Federal health authorities are warning the public to be careful when it comes to temporary tattoos, particularly ones made with “black henna.” Although these types of tattoos are popular during spring break, many people have reported serious and long-lasting reactions such as: redness, blisters, weeping lesions, loss of pigmentation, increased sensitivity to sunlight and permanent scarring, according to the Food and Drug Administration.
Unlike traditional henna – a reddish-brown coloring made from a plant – “black henna” has been causing reactions in many people because it often contains hair dye that is not intended for the skin. The hair dye, p-phenylenediamine, can cause dangerous skin reactions, the FDA states. Although it’s use on skin is illegal, oversight of temporary tattooing varies by state.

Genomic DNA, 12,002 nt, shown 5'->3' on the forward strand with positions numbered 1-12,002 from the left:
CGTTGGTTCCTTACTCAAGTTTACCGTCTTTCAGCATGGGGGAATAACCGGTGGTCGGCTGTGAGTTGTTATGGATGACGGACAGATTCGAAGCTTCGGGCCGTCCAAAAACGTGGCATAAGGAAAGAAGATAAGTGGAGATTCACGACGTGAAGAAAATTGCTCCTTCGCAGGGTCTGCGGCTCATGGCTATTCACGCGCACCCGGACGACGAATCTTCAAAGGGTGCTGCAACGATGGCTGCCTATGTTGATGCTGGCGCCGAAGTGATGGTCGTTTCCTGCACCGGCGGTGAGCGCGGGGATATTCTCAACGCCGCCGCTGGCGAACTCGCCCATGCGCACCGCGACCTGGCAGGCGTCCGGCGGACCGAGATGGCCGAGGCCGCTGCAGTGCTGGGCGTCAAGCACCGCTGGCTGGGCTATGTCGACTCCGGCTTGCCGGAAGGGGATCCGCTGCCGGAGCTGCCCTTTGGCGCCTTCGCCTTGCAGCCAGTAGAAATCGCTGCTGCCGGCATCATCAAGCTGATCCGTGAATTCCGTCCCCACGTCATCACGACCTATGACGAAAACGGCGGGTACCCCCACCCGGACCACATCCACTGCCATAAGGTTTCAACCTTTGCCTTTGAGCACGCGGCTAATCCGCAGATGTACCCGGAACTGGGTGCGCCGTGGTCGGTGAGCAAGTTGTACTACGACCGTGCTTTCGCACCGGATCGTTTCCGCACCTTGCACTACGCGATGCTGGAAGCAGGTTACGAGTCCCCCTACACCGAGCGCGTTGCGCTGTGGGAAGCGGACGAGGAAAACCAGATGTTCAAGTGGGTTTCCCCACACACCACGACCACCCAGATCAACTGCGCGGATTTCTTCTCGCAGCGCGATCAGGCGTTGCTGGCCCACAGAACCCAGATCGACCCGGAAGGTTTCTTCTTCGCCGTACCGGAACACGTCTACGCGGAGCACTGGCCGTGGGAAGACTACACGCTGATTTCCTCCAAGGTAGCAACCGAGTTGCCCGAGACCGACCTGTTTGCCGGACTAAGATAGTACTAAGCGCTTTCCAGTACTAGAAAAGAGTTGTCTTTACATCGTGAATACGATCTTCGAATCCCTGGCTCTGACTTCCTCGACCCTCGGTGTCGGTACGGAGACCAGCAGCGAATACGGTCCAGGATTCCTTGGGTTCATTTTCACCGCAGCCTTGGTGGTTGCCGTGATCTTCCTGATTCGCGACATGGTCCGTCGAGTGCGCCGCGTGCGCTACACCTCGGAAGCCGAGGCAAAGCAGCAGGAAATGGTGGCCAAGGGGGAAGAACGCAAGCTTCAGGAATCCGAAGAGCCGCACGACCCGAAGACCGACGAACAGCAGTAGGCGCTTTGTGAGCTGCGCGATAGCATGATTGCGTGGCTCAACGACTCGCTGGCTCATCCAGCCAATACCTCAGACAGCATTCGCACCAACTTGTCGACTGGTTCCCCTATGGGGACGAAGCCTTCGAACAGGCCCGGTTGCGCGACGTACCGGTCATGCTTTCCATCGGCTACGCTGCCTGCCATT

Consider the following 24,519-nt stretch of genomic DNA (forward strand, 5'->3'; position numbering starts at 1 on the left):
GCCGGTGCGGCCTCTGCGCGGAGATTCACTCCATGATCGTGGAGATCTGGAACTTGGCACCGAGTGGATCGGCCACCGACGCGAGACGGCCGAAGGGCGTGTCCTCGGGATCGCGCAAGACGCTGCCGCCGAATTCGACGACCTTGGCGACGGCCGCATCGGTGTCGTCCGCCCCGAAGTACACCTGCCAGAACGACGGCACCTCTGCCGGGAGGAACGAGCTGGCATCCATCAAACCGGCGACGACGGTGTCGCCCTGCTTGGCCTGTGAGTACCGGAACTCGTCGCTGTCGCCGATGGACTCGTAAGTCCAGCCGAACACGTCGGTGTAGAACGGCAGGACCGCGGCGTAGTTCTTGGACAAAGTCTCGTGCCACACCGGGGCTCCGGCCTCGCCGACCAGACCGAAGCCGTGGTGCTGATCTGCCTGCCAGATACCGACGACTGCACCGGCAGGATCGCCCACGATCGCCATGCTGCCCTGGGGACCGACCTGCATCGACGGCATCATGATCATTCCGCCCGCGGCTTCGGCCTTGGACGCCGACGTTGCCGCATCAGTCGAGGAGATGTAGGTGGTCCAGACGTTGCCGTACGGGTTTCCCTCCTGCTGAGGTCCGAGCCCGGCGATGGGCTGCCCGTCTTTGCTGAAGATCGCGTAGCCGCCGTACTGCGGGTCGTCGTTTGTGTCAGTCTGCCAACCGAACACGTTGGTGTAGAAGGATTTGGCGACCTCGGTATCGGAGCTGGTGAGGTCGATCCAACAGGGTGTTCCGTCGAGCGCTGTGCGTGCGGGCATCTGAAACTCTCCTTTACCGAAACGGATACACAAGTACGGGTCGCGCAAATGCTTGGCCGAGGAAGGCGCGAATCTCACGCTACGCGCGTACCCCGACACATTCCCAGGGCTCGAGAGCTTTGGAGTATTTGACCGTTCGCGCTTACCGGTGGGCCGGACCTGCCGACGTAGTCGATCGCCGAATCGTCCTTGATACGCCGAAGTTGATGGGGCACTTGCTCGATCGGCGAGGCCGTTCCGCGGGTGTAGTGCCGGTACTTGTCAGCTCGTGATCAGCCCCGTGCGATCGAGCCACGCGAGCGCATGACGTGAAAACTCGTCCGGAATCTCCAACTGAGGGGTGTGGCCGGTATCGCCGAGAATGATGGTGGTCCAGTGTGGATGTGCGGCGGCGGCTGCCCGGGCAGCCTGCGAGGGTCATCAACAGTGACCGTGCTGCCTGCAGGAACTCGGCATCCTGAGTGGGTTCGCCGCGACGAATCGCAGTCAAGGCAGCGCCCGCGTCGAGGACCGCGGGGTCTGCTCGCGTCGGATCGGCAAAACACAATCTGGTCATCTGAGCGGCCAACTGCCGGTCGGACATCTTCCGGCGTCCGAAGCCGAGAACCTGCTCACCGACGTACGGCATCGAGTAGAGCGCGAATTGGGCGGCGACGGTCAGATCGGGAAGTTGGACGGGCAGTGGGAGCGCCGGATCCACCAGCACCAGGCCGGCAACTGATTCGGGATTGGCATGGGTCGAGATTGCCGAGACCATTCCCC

“Some states have laws and regulations for temporary tattooing, while others don’t,” states a Consumer Update from the FDA. “So, depending on where you are, it’s possible no one is checking to make sure the artist is following safe practices or even knows what may be harmful to consumers.”
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